Conservation of Linear Momentum

by peaceandlove
Tags: conservation, linear, momentum
 P: 70 1. The problem statement, all variables and given/known data An object, with mass 71 kg and speed 23 m/s relative to an observer, explodes into two pieces, one 5 times as massive as the other; the explosion takes place in deep space. The less massive piece stops relative to the observer. How much kinetic energy is added to the system during the explosion, as measured in the observer's reference frame? 2. Relevant equations Equation 1: m1=5m2 Equation 2: (1/2)mv^2 Equation 3: mv1 (intiial) + mv2 (initial) = mv1 (final) + mv2 (final) 3. The attempt at a solution I used equation 1 go determine the masses of the two exploded pieces and determined the initial kinetic energy by plugging in 71 kg and 23 m/s into equation 2. I then plugged in all the data into equation 3, where mv2 (final) is equal to 0, and solved for mv1 (final). I then plugged the final velocity for object 1, as well as the mass, into equation 2. When I subtracted the initial kinetic energy from the final kinetic energy, I came up with 93897.5 J.
 HW Helper PF Gold P: 3,394 Have to do conservation of momentum to find the speed of that heavier piece. Only then can you calculate the KE after the explosion. Oh, sorry, I guess that is just what you did! Did you get v = 27.6 for the bigger piece?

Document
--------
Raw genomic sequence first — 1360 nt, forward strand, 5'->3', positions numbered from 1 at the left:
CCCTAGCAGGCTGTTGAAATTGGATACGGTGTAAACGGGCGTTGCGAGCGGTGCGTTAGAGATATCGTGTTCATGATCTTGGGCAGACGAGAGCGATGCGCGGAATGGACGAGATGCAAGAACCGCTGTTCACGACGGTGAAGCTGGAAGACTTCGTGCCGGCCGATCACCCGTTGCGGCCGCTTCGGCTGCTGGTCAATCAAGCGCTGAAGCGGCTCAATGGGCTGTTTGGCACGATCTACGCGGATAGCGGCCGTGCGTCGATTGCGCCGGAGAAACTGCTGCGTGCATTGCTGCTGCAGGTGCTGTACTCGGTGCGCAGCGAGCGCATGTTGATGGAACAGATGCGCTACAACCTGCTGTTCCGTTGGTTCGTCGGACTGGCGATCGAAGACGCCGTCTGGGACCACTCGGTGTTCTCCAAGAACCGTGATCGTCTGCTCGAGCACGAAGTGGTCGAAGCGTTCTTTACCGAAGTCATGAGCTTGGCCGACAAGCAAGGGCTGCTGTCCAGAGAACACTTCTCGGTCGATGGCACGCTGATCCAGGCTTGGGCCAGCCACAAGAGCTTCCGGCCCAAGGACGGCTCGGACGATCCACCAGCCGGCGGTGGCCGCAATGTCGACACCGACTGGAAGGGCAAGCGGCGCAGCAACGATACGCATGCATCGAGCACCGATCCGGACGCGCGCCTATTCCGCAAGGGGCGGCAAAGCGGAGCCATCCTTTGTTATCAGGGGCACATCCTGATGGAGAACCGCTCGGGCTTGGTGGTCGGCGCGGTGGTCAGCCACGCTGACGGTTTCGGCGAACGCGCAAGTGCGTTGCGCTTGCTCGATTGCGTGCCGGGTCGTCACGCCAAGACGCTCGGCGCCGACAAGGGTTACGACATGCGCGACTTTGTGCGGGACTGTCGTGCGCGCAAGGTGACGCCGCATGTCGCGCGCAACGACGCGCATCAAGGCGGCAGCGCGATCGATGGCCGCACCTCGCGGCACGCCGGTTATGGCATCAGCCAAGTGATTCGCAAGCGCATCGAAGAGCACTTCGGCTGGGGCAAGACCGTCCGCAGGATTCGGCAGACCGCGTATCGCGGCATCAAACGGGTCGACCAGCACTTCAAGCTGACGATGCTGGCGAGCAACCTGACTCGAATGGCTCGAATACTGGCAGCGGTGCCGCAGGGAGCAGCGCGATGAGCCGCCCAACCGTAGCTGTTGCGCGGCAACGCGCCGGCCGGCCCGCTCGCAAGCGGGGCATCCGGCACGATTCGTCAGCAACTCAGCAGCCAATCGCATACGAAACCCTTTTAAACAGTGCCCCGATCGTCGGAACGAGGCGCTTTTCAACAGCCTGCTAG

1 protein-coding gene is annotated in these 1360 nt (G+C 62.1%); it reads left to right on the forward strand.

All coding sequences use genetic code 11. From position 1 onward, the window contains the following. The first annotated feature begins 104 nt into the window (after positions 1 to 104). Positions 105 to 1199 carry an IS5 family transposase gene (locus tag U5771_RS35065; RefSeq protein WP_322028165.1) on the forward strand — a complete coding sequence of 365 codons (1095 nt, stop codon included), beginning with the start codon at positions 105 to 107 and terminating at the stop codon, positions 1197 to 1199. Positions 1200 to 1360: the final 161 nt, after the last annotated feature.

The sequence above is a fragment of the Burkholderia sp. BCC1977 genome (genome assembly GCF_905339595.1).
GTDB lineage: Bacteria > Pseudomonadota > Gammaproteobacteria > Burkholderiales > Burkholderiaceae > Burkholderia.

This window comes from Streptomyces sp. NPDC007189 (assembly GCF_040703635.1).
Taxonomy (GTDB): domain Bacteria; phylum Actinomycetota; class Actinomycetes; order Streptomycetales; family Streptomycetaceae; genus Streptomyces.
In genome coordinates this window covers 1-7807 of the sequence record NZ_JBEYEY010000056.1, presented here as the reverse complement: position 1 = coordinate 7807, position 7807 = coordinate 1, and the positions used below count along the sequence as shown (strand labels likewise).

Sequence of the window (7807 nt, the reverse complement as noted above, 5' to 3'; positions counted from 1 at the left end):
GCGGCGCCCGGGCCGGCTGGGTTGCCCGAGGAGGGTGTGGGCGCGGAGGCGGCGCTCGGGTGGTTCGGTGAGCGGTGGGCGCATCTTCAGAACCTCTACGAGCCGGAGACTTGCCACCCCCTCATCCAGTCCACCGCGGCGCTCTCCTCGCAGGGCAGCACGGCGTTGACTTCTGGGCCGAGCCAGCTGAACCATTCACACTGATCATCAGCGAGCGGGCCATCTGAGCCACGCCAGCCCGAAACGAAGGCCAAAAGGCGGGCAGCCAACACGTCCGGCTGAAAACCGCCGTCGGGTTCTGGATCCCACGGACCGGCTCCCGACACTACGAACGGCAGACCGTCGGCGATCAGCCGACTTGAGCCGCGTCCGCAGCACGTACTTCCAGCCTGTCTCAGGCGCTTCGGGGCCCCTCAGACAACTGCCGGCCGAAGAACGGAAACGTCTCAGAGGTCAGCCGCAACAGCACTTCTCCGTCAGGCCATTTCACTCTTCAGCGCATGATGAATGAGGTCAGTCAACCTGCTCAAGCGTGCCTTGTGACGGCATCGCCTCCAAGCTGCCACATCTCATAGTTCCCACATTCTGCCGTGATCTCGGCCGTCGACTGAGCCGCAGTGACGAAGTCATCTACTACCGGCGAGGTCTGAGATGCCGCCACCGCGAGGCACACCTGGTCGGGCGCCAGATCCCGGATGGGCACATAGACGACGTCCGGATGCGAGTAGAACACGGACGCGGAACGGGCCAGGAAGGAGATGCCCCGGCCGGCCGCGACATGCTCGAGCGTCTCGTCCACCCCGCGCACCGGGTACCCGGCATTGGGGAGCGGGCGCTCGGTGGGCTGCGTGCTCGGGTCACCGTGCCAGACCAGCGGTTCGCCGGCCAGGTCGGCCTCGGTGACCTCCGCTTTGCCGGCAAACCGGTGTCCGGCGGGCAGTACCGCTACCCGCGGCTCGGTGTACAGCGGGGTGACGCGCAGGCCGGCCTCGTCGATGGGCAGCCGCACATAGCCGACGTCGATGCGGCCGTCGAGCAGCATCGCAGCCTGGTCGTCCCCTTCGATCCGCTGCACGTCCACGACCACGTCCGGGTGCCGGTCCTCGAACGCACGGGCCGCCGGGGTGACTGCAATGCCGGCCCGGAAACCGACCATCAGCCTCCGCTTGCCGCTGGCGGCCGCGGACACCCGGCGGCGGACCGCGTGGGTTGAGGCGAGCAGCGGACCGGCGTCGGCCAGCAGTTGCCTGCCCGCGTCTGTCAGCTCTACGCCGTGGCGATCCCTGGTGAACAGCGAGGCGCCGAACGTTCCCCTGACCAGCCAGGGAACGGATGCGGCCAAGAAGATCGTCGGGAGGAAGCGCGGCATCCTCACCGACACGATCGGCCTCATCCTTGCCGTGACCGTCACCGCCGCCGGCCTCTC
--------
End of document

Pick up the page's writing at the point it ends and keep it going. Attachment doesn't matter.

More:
P: 70 Oh! I think I know what I did wrong. For some reason I read that the LARGER piece stopped relative to the observer, but it's the SMALL piece that stops. In that case, wouldn't the answer be 3755.9 N? I got that by doing (1/2) times the mass of the larger piece times the final velocity of the larger piece. From that I subtracted (1/2) times the mass of the entire object before it exploded times the velocity of the entire object before it exploded.
HW Helper
PF Gold
P: 3,394

Conservation of Linear Momentum

Yes, I got 3755!

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